The Battle of Britain begins in earnest with 400 German planes attacking channel convoys and the coastal areas of Britain including Dover, Weymouth and Portland.
The British claim 65 Luftwaffe planes down for the loss of 26 RAF fighters. It actuality, only 35 Luftwaffe planes were shot down, while the RAF had lost 29.
(NOTE: British historians regard the battle as running from 9 July to 31 October 1940, which represented the most intense period of daylight air raiding. German historians begin the battle in mid-August 1940 and end it in May 1941, on the withdrawal of the bomber units in preparation for Operation Barbarossa, the attack on the USSR.)
In Paris, Nazis form Einsatzstab Reichsleiter Rosenberg to loot art from Jews.
Soviet bombers raid Berlin but cause little damage.
The ‘Pedestal’ convoy is spotted by a German U-boat. The German submarine U-73 attacks the Malta-bound British convoy and sinks HMS Eagle, one of the world’s first aircraft carriers. Over the coming days 21 German and Italian submarines, nearly 800 aircraft, 23 torpedo boats, and units of the Italian fleet move in to intercept the convoy.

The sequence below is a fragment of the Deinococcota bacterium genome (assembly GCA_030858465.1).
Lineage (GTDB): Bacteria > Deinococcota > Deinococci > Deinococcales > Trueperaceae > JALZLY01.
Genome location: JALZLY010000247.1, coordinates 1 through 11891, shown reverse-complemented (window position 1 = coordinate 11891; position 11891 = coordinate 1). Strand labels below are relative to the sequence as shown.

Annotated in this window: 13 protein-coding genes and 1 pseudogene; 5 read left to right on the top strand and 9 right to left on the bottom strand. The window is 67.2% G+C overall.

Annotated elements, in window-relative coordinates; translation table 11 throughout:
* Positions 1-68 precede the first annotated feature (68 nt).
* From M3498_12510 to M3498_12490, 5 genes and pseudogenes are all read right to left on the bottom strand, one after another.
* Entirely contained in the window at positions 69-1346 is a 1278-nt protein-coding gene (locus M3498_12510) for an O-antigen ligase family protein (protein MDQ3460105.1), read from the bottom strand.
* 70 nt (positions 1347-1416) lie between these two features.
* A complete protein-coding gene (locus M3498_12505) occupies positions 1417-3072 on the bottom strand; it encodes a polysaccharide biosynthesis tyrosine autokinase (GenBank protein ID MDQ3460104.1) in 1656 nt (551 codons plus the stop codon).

US War Production Board orders entire crop of wine grapes be made into raisins for the military.
Actress Hedy Lamarr applies for a patent for a frequency-hopping system to prevent interception and jamming of radio communications; although not used in WWII, the technology made cellular phones possible.
German night evacuation of Sicily begins, using 134 small craft covered by 500 AA guns.
U.S. troops capture Nantes and Angers and drive South across the Loire.
The Russians renew their offensive towards the Estonian border at Pskov, breaking through the Mavlenburg Line. The Germans assault the old town area of Warsaw from three sides.
General Douglas MacArthur is declared Allied Supreme Commander, with the authority to accept Japanese surrender.